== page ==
Antony van Leeuwenhoek is the discoverer of bacteria and other microorganisms. However, his name is currently not as well-known as those of Louis Pasteur, Robert Koch or Shibasaburo Kitasato. Why not? To answer this question I read a book published in 1932 by Clifford Dobell, an English protozoologist, and found some answers. First, Leeuwenhoek was not a professional scientist in any university or scientific institute, but merely an average citizen in Delft, Holland, working as a merchant in his own shop, and later he also served as an office-holder in Delft city hall. Second, he made and invented his own microscopes but never made his work on microscopes and observation techniques widely known to the public. Accordingly, after his death, his excellent techniques for observing microorganisms were not handed down to the next generation and eventually became forgotten by the scientific community. Although he did not write any scientific paper, he did write about his observations in many letters addressed to the Royal Society of London. Dr. Dobell had translated most of them into English and included them in his book. I picked up and translated several of these letters into Japanese and have included them in this review to show how he described his observations and also what he thought about the presence of such small animals invisible to the naked eye. By reading this review I hope you will come to understand the efforts and abilities of a citizen in Delft about 340 years ago.
Many different kinds of bacteria are normally found in the intestines of healthy humans and animals. To study the ecology and function of these intestinal bacteria, the culture method was fundamental until recent years, and suitable agar plates such as non-selective agar plates and several selective agar plates have been developed. Furthermore, the roll-tube, glove box, and plate-in-bottle methods have also been developed for the cultivation of fastidious anaerobes that predominantly colonize the intestine. Until recently, the evaluation of functional foods such as pre- and probiotics was mainly done using culture methods, and many valuable data were produced. On the other hand, genomic analysis such as the fluorescence in situ hybridization (FISH), quantitative PCR (qPCR), clone-library, denaturing gradient gel electrophoresis (DGGE), temperature gradient gel electrophoresis (TGGE), terminal-restriction fragment length polymorphism (T-RFLP) methods, and metagenome analysis have been used for the investigation of intestinal microbiota in recent years. The identification of bacteria is done by investigation of the phenotypic characteristics in culture methods, while rRNA genes are used as targets in genomic analysis. Here, I compare the fecal bacteria identified by various analytical methods.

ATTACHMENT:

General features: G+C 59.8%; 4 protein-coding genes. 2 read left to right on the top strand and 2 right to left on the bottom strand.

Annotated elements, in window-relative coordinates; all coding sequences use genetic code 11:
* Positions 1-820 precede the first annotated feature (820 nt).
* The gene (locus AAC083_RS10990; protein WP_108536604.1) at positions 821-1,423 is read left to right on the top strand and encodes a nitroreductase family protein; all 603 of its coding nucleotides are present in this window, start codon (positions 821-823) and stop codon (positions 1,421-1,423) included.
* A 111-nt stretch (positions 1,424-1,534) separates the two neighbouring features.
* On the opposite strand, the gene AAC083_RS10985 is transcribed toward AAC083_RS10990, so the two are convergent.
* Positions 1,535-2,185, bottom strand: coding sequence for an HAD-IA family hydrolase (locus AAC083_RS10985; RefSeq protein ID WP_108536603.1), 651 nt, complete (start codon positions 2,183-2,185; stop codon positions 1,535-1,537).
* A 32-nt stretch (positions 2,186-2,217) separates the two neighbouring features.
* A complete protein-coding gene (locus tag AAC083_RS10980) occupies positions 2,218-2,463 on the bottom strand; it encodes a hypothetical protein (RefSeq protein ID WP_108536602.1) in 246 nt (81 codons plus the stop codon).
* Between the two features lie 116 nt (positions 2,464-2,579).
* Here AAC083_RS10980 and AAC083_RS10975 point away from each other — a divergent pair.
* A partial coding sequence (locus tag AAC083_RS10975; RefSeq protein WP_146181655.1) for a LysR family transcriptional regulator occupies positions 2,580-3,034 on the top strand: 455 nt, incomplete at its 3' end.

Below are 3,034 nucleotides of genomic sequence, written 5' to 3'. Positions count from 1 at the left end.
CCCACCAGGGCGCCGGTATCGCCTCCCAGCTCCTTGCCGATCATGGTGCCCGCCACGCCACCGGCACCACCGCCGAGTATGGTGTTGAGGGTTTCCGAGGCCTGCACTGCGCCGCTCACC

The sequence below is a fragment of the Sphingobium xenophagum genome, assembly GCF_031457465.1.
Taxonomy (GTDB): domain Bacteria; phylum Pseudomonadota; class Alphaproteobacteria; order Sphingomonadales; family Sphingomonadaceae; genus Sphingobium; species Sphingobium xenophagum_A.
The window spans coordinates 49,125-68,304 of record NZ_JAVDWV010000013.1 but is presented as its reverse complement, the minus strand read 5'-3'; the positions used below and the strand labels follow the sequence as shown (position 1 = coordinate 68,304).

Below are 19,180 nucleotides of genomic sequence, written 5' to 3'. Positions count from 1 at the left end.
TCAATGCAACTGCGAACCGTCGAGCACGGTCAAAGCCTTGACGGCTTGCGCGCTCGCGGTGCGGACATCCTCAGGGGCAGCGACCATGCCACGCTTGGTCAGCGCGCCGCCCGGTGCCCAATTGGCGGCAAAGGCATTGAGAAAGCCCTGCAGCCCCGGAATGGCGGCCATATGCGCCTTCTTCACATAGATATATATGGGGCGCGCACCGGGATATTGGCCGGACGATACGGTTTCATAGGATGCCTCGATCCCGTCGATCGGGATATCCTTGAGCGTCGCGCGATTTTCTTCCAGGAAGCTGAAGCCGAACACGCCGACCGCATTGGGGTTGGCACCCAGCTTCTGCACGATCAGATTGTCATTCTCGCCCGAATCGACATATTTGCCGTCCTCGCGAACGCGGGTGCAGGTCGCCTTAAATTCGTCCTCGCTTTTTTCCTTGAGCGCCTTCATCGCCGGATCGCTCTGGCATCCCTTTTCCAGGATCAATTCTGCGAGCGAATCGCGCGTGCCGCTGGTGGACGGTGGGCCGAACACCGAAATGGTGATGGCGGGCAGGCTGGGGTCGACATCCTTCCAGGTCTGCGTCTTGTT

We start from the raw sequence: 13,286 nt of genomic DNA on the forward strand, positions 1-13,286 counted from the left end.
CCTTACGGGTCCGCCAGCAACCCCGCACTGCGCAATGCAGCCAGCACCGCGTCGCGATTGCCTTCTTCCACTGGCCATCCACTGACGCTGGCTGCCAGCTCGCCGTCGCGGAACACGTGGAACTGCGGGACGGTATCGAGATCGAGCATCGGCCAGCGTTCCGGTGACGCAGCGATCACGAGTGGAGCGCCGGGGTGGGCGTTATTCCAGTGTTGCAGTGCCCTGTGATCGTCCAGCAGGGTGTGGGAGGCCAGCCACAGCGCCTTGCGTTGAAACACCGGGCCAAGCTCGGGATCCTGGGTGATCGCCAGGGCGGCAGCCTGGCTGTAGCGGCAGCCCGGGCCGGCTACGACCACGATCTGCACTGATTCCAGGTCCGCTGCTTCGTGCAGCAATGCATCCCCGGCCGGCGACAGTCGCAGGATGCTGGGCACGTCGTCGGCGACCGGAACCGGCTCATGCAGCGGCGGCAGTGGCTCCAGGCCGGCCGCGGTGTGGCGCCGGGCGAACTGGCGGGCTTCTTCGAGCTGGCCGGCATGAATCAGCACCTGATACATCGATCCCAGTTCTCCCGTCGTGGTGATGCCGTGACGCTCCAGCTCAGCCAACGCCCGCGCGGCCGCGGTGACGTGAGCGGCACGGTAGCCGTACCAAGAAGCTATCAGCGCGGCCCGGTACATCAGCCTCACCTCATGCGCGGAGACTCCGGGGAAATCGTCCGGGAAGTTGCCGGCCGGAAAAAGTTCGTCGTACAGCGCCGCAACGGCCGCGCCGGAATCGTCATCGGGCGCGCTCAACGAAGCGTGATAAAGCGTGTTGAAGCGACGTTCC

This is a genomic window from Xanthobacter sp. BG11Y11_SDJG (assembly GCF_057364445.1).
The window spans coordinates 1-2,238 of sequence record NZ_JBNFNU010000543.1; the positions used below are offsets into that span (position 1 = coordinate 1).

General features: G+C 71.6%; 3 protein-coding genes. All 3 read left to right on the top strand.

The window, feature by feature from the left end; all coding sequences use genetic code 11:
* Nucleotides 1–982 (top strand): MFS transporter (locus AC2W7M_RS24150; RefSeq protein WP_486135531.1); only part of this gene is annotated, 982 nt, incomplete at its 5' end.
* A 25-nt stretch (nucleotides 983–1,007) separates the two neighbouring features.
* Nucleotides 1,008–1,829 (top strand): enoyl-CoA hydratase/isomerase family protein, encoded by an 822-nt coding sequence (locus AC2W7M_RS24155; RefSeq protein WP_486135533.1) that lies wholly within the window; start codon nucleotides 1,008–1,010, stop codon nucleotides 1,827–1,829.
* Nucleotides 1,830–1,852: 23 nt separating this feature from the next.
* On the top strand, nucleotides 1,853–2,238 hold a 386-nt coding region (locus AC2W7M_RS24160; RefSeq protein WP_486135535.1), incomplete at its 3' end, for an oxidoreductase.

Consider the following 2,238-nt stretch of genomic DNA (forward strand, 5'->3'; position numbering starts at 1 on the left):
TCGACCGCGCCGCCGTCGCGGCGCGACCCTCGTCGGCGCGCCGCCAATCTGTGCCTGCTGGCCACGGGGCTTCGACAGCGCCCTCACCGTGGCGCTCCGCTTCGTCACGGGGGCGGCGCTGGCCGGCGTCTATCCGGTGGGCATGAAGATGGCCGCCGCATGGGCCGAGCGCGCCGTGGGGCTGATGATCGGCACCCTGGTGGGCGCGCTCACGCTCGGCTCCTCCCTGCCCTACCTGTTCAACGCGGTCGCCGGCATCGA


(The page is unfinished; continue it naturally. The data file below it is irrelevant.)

Studies on outbreaks or incidences of infectious diseases and food poisonings are the starting points in research. Analyses of the outbreaks will provide the mechanism by which the illnesses occur and the establishment of countermeasure. We report here some sensational outbreaks which recently occurred in Japan: 1) enterohemorrhagic Escherichia coli (EHEC) O157 outbreaks by pickled Chinese cabbage in Hokkaido, 2) EHEC O157/O111 outbreaks by raw beef in Toyama Prefecture, 3) parasitic food poisoning due to raw olive flounder consumption in the western Japan, and 4) botulism due to the consumption of vacuum packed food in Tottori Prefecture.